Friday, November 07, 2008

The transition from traditional media to Web 2.0

How did you watch the election returns Tuesday night? Did you watch on TV, your computer or both? The networks provided a dizzying array of graphics. CNN even used holographic images of reporters and analysts that looked like something out of Star Wars. All produced with computers of course.

But the razzle-dazzle often times got in the way of what most people want on election night, what candidate or issue was winning or losing.

I heard one report that stated as many as 28% of you monitored election results on your computers. Most networks, newspapers and radio stations provided election night web sites that let you be the producer for election coverage.

Web 2.0 played an important part in Campaign ’08. The same held true when the vote was being counted.

While the networks may have been focused on one state, if you were interested in a different race in a different state, there were online options for you. It’s yet another example of how computers and Web 2.0 empowers you and puts you in control of the information flow.

Most election night web sites offered a full map of the United States. You simply clicked on the state you were interested in, and could drill down for more detailed information from there. Another plus was the ability for you to interact with these sites, post comments and blogs.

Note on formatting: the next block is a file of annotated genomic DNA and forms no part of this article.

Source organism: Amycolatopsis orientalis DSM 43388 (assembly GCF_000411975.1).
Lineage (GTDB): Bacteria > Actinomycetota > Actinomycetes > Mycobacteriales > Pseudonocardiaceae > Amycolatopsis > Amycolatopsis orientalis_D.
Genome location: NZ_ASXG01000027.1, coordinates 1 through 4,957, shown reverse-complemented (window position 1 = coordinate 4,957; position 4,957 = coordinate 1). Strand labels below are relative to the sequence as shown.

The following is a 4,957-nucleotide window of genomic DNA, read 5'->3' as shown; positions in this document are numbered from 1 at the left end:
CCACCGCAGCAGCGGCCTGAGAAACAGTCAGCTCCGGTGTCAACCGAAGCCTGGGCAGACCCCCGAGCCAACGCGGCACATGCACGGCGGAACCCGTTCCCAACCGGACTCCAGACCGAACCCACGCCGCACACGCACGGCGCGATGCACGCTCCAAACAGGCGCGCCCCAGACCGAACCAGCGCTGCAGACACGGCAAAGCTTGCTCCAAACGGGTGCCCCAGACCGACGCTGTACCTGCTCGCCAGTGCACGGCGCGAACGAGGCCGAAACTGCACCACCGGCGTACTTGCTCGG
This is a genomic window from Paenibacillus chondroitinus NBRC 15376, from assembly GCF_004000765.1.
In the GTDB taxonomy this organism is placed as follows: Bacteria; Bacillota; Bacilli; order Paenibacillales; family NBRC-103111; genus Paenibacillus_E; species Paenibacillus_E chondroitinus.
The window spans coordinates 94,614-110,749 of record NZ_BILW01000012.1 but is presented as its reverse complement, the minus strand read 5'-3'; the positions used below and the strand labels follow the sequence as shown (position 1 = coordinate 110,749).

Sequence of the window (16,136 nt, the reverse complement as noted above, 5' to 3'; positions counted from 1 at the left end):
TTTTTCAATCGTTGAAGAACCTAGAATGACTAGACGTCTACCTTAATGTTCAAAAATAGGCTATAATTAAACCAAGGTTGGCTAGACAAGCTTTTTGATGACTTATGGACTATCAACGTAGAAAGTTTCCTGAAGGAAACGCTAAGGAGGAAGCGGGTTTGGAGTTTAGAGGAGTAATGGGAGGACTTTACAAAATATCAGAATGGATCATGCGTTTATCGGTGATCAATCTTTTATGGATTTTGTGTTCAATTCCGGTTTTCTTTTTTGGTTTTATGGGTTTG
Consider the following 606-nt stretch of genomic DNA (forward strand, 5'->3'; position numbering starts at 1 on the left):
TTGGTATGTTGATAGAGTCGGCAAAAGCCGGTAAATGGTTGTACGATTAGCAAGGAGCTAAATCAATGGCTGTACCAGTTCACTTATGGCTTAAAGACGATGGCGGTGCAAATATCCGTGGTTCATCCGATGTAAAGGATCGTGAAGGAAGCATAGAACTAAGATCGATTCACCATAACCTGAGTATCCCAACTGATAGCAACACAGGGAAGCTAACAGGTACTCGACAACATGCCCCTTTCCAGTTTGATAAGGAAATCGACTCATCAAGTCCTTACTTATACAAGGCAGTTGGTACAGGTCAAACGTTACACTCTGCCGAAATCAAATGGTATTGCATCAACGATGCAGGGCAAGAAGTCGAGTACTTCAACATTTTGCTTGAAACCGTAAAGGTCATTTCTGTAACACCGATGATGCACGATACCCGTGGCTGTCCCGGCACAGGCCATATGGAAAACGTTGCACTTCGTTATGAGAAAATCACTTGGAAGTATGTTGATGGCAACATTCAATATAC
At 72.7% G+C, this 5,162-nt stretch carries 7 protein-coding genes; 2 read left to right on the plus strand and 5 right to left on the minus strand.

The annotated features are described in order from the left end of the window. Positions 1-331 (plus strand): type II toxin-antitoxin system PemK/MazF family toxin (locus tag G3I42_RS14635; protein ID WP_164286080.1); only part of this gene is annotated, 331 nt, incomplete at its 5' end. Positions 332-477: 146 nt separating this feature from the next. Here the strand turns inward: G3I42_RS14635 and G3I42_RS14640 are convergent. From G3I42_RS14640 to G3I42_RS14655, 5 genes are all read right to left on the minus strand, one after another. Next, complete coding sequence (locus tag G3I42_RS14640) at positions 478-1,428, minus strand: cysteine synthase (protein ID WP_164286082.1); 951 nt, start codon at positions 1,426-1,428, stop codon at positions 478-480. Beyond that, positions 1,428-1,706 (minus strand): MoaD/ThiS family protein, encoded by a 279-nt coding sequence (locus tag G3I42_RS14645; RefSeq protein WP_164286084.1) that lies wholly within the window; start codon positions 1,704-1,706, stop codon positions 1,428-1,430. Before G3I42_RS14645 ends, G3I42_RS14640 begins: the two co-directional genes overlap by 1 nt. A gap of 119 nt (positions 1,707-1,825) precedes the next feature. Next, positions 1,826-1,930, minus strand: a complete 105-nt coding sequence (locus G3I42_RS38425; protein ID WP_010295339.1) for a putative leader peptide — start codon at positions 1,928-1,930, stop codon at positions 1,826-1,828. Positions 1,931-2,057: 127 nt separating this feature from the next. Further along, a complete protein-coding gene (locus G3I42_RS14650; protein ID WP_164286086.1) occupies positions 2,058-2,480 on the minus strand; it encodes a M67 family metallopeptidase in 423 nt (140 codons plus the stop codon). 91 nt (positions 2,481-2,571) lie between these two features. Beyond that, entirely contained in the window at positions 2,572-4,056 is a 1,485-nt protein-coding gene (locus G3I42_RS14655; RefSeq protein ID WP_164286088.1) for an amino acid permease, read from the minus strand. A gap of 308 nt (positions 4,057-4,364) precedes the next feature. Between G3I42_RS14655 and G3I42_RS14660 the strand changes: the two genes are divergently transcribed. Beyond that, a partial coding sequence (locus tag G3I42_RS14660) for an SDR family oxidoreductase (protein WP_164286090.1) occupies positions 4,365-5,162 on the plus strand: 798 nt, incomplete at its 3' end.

I try and never take any of these advances in computers for granted, thinking back to the days when we introduced our first lesson on MS-DOS. There have been huge technical advances in computing during the 21 years we’ve been in business at Video Professor, and there was no better proof than what we all experienced on election night.

More changes are coming as “traditional” media makes the full switch to the Web. The Christian Science Monitor will no longer publish a print edition. Everything will be online. Print circulations for newspapers continue to decline, while viewers shift their attention to the online editions.

Radio station web sites now offer multiple video clips. When radio uses video, you know the times are indeed changing.

I’ll make a guess that many of the 10 million people we’ve taught over the years, were watching election results online this year. Good for you. We’re happy to have helped you do so.

John W. Scherer
John is CEO and founder of Video Professor, Inc.
You can reach him at